The image is probably too large. 700 x 700 pixels should work, width especially is a constraint, try to crop or resize.

There appears to be a certain amount of weirdness in how the site handles gifs. Oversize gifs usually will open in a separate window on clicking but some, like STA's demand to be downloaded for reason I don't understand. This can also happen with gifs under 700 pixels I think, one of 3 animations I posted of Chukchi, Laptev and ESS seas the other day but I haven;t had time or inclination to try to understand the bug or issue

Bruce Steele

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Re: The 2017 melting season
« Reply #2292 on: June 26, 2017, 03:31:55 AM »
A jump of 8 degrees F in water temperature at Red Dog Dock today.

http://www.ndbc.noaa.gov/station_page.php?station=rdda2


subgeometer

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Re: The 2017 melting season
« Reply #2293 on: June 26, 2017, 03:35:29 AM »
81 hour loop June 21-24, Chukchi Sea on the NW Alaskan coast.
Look at all that blue ponding on the right hand side. Small wonder the NASIDC area cratered in the Beaufort/Chukchi.

And the abrupt massaging of the ice edge into a smooth line

slow wing

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Re: The 2017 melting season
« Reply #2294 on: June 26, 2017, 05:38:55 AM »
University of Bremen's AMSR2 Arctic sea ice concentration map has updated, now on 25 June, which is one of the dates of Neven's year-to-year comparison graphic: https://sites.google.com/site/arcticseaicegraphs/concentration-maps/sic0625.

At bottom right, 2017 has more blue showing around the edge of the Arctic Basin than in previous years. This is in agreement with Wipneus' extent calculation for the restricted central regions of the Arctic Basin that has 2017 as the year with the lowest extent.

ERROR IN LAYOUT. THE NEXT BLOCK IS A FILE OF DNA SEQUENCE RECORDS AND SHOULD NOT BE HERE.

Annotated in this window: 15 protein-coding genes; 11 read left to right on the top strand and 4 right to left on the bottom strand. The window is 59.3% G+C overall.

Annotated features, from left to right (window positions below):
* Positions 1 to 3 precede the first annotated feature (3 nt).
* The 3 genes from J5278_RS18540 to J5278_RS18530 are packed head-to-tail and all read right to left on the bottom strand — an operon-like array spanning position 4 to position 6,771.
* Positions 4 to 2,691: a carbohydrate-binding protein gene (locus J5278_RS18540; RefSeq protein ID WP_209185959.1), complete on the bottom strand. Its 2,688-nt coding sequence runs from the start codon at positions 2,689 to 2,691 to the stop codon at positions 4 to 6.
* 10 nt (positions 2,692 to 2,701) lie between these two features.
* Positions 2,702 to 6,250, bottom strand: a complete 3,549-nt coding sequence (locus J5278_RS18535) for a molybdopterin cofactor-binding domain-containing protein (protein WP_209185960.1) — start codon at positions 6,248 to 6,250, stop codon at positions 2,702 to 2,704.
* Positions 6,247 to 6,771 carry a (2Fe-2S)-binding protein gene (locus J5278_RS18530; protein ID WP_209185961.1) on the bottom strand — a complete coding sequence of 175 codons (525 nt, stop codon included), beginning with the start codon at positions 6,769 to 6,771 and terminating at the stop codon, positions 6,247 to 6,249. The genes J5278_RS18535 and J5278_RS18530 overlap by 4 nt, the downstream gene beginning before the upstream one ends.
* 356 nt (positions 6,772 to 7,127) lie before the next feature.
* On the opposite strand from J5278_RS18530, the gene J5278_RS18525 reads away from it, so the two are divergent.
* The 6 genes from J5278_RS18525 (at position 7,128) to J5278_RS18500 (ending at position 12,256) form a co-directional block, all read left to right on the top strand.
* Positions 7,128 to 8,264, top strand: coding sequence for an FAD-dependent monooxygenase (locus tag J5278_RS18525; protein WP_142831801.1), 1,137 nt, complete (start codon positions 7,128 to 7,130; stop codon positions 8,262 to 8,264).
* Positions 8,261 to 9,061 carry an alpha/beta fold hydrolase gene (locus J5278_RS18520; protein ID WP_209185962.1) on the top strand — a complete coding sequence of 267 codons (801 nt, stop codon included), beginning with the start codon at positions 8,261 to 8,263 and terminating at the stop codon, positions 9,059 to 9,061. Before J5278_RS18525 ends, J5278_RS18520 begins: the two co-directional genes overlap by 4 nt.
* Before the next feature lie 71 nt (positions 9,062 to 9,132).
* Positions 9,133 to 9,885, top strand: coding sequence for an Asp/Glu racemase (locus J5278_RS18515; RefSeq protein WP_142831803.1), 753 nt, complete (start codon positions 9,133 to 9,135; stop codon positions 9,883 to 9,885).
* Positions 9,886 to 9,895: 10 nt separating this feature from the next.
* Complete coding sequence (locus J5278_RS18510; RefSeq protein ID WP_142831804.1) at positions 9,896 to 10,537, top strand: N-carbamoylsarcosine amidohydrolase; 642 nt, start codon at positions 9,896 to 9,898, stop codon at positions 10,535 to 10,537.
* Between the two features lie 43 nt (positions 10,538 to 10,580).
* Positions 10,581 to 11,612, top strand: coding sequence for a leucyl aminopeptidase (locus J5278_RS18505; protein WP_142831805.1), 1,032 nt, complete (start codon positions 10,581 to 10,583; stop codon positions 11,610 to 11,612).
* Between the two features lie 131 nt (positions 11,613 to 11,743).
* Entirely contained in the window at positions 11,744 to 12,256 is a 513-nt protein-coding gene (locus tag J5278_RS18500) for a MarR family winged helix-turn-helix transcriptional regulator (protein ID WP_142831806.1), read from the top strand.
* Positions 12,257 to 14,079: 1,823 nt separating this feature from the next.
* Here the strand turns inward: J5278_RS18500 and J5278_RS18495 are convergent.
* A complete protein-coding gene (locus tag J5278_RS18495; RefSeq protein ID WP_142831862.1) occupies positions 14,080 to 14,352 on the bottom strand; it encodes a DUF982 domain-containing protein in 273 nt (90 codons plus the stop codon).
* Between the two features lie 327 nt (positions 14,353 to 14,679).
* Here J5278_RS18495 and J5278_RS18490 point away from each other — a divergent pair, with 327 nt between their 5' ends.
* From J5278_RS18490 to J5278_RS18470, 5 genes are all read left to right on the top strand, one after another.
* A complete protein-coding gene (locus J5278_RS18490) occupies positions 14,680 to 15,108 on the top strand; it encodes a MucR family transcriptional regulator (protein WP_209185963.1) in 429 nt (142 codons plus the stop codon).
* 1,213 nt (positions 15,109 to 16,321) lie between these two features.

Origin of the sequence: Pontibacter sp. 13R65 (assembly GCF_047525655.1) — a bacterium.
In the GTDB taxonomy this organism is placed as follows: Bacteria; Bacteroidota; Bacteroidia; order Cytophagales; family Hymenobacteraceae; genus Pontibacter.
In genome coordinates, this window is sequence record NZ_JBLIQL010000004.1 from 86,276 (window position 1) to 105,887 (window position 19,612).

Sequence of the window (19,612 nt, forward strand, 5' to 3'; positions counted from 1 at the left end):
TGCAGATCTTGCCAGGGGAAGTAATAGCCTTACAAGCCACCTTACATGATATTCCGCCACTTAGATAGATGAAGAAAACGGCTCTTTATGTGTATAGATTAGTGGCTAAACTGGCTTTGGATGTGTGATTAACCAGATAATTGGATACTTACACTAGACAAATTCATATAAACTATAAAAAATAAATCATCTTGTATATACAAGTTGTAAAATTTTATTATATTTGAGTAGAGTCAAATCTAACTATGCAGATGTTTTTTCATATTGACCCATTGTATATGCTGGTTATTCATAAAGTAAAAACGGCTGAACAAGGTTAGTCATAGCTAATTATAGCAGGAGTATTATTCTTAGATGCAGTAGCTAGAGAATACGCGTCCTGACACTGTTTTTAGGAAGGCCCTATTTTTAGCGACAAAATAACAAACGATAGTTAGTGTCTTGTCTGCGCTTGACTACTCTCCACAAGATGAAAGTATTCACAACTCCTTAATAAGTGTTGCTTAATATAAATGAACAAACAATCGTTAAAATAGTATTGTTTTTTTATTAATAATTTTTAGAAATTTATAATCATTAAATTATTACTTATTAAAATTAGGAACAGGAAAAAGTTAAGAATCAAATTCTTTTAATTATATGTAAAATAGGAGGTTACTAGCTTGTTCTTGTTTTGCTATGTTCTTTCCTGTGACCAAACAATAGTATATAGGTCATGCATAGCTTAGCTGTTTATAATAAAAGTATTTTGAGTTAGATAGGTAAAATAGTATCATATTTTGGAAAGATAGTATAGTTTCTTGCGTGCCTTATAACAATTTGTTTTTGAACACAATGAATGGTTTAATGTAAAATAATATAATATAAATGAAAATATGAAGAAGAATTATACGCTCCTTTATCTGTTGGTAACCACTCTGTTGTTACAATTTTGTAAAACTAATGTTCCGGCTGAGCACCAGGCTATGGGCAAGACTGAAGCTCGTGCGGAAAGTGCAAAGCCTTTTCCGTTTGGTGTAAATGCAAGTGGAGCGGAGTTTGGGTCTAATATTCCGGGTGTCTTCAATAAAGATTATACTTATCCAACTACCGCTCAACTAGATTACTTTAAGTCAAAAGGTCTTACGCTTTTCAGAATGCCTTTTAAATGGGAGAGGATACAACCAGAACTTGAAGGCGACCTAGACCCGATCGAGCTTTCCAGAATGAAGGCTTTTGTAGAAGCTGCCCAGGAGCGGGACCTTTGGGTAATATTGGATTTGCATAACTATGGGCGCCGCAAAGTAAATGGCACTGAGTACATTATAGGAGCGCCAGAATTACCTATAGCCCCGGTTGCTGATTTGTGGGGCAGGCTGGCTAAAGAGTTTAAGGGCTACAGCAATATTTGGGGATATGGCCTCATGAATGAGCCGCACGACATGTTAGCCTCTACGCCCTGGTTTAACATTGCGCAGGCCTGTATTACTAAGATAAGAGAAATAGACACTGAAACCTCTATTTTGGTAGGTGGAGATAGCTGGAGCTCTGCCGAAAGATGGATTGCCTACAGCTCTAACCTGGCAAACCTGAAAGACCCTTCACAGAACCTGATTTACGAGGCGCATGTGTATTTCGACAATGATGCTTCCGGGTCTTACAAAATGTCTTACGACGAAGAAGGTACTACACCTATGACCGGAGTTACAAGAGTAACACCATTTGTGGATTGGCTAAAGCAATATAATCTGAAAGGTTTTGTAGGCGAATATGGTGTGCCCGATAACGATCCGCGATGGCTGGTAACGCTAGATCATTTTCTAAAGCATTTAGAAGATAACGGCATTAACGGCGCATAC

Some melt ponds are showing in the interior by now, catching up with the other years. Note again that the palette has changed: 2017 doesn't show the white flecks at just below 100% concentration that the other years do.

Still early days in the melt season.
« Last Edit: June 26, 2017, 06:25:29 AM by slow wing »

Tigertown

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Re: The 2017 melting season
« Reply #2295 on: June 26, 2017, 06:40:14 AM »
6-25-17 blended ascending and descending. The warm land air has been blowing in at the surface in the peripheral areas, and along with other considerations, has damaged and weakened the sea ice there. It can now be finished off by a number of ways, including insolation. Warm rain and air has likely left surfaces that have lower albedo, including some areas with new melt ponds and completely open water.

meddoc

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Re: The 2017 melting season
« Reply #2296 on: June 26, 2017, 07:12:51 AM »
I guess with regards to SIE Minimum, July daily/ weekly average numbers will prove more predicitive than those of June. As Melt Momentum is now picking up. Fast.

stackmaster

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Re: The 2017 melting season
« Reply #2297 on: June 26, 2017, 07:42:09 AM »
Cloud cover has opened over ESS enough to get a good look at the large area of fast ice between the coast and the New Siberian Islands clearly with Worldview on June 26.  The area has gone from snow covered land and ice clearly visible on June 7th to bluing bare ice and melting snow visible on the 15th.  Today,  the snow is gone from land and ice and thousands of km of fast ice are rapidly breaking up.  The Lena River, as seen on nullschool is moving through it's more than 4,000 km length where almost its entire path enjoys summer temps between 20 and 30C and large amounts of snow have recently melted. 

Laptev and ESS are getting into the game.

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Re: The 2017 melting season
« Reply #2298 on: June 26, 2017, 07:46:56 AM »
I'm confused why you think this is a slow melting season when Wip's numbers show that the CAB is at a record minimum area for this date, and I think we are around third lowest for extent on NSIDC. Surely a slow melting season would have us at above average extent?

Because 2017 had a headstart on both SIE and volume, which is no longer there. May extent loss was an unimpressive 12th smallest, June has been a little quicker, relative to other years, but still far behind 2012. The snow cover was slow to melt, melt ponds came late and there hasn't been much melt momentum - until now - just a steady chiping away of ice which was record thin and weak to begin with. 2017 would end nowhere close to 2012 minimum if this trend contiued another month. Fortunately, it wont.

seaicesailor

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Re: The 2017 melting season
« Reply #2299 on: June 26, 2017, 08:00:34 AM »
The thing is that the melt ponds have come with the storm, so it may have been a very bad solstice week for the Arctic, clouds and all